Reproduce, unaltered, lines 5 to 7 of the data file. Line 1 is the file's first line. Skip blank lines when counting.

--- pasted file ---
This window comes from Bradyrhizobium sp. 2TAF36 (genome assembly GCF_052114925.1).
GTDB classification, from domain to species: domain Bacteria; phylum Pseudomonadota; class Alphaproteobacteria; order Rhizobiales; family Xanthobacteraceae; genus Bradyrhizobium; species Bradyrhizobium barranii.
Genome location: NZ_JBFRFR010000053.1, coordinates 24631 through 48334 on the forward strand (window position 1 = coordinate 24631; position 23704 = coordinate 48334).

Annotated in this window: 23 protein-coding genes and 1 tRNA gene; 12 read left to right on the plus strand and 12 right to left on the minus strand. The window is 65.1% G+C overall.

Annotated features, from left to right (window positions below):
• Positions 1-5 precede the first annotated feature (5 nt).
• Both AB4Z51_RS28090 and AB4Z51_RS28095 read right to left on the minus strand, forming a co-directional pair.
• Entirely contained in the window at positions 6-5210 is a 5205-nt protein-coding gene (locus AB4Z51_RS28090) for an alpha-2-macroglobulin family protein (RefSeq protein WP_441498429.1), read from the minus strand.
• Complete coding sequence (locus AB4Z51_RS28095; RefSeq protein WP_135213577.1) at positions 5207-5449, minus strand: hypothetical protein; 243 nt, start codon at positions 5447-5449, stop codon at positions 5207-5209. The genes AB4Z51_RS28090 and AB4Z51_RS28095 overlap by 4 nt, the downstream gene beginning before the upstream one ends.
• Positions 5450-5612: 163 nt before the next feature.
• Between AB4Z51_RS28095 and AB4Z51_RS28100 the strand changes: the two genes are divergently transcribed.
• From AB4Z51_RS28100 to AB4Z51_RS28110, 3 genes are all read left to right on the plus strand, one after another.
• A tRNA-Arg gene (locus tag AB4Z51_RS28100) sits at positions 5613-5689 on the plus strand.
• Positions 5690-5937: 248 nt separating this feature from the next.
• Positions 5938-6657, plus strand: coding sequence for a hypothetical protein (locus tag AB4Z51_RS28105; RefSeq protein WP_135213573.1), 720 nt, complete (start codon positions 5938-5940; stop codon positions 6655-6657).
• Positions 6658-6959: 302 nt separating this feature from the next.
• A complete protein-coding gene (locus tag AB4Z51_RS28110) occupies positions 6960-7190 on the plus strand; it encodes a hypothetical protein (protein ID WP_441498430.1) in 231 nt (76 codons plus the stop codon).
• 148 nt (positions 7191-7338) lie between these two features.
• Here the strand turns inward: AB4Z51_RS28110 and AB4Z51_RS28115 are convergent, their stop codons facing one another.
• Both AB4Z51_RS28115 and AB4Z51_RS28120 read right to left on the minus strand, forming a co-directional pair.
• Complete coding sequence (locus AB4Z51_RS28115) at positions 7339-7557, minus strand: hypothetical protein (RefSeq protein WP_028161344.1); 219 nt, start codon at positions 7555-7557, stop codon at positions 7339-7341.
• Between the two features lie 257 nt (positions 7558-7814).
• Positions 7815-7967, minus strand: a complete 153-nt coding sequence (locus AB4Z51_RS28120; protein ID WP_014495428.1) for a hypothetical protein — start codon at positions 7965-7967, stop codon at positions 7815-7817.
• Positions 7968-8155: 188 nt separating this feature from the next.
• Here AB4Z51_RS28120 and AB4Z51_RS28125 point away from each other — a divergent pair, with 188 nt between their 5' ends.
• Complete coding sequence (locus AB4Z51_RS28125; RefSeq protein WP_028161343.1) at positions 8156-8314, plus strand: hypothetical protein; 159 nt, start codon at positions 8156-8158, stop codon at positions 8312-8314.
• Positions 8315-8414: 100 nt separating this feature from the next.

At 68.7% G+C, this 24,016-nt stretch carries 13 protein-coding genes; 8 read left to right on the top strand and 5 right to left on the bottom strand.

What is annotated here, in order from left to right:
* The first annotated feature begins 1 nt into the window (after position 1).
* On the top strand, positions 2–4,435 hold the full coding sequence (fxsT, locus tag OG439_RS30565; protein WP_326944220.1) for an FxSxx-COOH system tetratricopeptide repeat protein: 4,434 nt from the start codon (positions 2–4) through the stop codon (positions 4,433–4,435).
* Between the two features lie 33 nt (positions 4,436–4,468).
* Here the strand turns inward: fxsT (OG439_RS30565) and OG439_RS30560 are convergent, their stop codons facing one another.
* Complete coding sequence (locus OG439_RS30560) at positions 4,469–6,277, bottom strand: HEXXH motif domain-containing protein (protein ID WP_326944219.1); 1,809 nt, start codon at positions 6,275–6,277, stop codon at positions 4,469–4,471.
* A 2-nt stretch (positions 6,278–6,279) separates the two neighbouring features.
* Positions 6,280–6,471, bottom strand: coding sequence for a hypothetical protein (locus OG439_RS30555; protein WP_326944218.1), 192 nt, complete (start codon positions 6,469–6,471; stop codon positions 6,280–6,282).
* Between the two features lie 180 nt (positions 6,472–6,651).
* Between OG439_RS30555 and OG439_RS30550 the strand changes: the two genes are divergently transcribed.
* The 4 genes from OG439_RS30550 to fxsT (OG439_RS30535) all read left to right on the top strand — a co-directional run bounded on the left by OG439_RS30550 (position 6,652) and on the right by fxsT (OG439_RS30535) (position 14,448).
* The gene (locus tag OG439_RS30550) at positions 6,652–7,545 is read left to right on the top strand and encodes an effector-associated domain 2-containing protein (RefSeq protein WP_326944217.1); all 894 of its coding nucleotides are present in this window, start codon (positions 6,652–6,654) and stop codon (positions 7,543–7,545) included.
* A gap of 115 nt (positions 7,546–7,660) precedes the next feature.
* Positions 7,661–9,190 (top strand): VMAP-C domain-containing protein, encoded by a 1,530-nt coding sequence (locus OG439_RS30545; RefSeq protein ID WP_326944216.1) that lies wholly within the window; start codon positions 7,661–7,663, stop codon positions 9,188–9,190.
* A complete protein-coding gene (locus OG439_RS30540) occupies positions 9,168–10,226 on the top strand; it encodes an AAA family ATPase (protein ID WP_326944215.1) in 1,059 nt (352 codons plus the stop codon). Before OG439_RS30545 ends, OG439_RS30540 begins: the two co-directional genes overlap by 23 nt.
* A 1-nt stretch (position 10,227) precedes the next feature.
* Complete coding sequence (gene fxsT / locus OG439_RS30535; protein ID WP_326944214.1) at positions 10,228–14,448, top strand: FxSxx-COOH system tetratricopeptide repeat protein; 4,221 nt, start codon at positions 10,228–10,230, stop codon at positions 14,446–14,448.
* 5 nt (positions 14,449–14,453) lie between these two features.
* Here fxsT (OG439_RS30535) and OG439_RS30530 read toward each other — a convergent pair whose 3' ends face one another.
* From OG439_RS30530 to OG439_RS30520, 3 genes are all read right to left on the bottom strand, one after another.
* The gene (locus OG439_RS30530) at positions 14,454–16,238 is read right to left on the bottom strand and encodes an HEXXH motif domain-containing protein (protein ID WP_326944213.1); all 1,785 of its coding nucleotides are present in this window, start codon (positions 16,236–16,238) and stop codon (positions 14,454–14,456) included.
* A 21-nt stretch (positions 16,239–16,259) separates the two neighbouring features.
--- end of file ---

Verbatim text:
Annotated features, from left to right (window positions below):
• Positions 1-5 precede the first annotated feature (5 nt).
• Both AB4Z51_RS28090 and AB4Z51_RS28095 read right to left on the minus strand, forming a co-directional pair.